The BCC director said that the contractor is guaranteed an opportunity to bid for catering. “We try to provide as many (catering) options as we can,” he continued. Renters of the meeting rooms can seek third party caterers. Self-catering is also allowed, Hyde said. He cited family reunions and church functions as examples of activities which provide their own food.

“If you bring in your food, you can’t sell your food; it has to be more of a hospitality-type situation, and these are private events…. We charge a dollar a person if you bring in your own food,” Hyde said, responding to a question from one alderman.

“The third party caterer pays the same percentage as our contractor would pay if they do it,” Hyde said.

Responding to other questions from the mayor and aldermen, Hyde said:

•The contractor is not required to provide service to small, private events unless alcoholic beverages are involved;

•The BCC contractor has exclusive kitchen privileges in the facilities. “That’s the city’s equipment in there,” Hyde said, responding to a question from Alderman Eddie Nabors about the availability of water for third party caterers.

“Caterers serving people would not have to get their water from the bathrooms?” Nabors asked.

“No,” Hyde said. Third party caterers can access water through sinks in the meeting rooms and water fountains. The BCC food and beverage contractor is responsible for the city’s equipment and has its own equipment in the kitchen as well.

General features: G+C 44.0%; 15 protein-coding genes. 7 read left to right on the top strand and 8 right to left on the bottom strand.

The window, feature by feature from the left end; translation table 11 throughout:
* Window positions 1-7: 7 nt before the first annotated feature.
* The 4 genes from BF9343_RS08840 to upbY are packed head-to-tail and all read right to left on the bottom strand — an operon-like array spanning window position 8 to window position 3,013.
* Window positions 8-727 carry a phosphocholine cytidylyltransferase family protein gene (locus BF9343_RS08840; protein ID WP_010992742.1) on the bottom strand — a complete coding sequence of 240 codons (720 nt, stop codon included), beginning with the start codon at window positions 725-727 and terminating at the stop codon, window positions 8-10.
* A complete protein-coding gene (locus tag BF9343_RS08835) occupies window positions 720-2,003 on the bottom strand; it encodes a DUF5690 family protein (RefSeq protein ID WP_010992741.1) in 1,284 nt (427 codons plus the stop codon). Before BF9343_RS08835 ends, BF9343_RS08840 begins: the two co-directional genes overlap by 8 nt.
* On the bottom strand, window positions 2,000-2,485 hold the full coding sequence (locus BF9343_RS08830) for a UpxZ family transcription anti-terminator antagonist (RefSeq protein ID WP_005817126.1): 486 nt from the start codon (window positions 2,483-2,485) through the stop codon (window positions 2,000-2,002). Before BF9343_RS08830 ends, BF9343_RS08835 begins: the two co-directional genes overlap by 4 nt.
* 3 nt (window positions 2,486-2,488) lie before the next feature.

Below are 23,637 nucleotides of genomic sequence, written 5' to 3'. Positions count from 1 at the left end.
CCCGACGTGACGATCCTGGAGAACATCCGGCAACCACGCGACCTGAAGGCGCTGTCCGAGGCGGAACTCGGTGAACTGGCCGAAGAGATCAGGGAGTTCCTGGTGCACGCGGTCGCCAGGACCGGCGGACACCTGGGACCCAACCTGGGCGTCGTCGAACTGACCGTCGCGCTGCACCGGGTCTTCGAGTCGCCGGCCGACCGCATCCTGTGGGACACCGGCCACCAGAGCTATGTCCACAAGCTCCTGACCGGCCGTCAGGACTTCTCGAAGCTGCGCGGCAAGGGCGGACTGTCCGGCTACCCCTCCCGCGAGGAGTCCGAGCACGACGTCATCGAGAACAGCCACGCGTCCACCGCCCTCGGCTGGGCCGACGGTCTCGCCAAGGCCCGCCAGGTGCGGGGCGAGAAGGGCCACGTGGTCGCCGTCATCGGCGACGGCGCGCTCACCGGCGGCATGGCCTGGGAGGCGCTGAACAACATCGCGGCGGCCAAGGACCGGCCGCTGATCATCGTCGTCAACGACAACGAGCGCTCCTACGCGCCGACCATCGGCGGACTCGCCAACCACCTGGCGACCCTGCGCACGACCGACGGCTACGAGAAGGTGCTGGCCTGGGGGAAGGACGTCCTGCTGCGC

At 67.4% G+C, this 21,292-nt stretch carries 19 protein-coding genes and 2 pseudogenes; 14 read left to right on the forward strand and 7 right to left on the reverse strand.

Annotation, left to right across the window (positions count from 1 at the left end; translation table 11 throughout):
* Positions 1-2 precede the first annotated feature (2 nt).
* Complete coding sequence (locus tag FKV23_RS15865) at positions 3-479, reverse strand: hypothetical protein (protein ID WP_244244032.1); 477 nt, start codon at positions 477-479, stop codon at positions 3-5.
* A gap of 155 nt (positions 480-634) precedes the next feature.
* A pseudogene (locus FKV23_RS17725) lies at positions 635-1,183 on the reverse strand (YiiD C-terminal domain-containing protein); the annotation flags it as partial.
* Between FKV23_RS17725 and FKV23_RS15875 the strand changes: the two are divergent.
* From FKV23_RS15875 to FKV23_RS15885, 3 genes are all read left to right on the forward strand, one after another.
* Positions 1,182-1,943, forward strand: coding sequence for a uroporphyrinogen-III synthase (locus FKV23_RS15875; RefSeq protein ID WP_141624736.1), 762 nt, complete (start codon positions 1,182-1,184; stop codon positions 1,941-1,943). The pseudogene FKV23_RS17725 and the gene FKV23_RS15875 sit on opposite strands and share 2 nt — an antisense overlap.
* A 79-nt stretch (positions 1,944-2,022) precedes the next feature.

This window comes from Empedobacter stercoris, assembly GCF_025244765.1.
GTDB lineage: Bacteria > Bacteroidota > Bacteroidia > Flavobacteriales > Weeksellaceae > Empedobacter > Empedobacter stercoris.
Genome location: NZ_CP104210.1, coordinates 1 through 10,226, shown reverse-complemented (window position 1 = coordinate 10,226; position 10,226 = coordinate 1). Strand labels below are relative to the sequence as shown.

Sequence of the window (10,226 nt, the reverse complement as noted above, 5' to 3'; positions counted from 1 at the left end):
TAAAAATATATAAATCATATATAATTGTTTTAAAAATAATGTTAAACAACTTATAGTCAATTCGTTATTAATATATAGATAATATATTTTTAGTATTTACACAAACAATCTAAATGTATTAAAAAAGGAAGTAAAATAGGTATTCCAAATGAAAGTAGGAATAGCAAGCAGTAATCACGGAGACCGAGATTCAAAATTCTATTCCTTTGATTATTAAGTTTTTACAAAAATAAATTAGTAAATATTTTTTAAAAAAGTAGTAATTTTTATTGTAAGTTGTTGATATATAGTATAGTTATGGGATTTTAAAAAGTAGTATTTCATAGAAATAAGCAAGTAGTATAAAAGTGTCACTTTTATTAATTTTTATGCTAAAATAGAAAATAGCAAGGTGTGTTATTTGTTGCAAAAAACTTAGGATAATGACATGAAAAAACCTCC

“At one time we did allow limited access to the kitchen,” Hyde said. “It caused us so much trouble that we went back to the original plan.”

•Responding to a question from Alderman Bill Dugger about the availability tablecloths at BCC events, “All that’s handled by the caterer,” Hyde said. “We don’t want to blur the lines of responsibility.”

The tablecloth question was driven by a private corporate event which included the governor, that “lasted barely over an hour, and they requested catering services. You don’t open the concession stand for that.”

“They were using one of the rooms. Were they using the main floor?” Alderman Teddy Morrow asked.

Hyde replied that the main stage was used for a short speaking presentation. “Those that were invited to the catering ate,” in the designated meeting room, Hyde said.

“What we’re doing with this food and beverage thing is tested, true; it meets industry standards, … and it protects the city,” Hyde continued.

“So they have a first option to cater, beyond concessions?” Alderman Nabors asked, referring to the BCC contracted food and beverage provider.

“Not really a first option to cater; they are guaranteed an opportunity to bid,” the BCC director replied.

“So the simple fact that there is a contract with someone to provide services for concessions, there’s still a level playing field any time that there’s an event … to be catered?” Nabors asked.

“Which is very different from quite  a few of the other, larger facilities,” Hyde replied. … The contractor wants every bit of that food and beverage business that runs through that venue. We don’t do that. We try to be as fair and open with everything we do as possible.”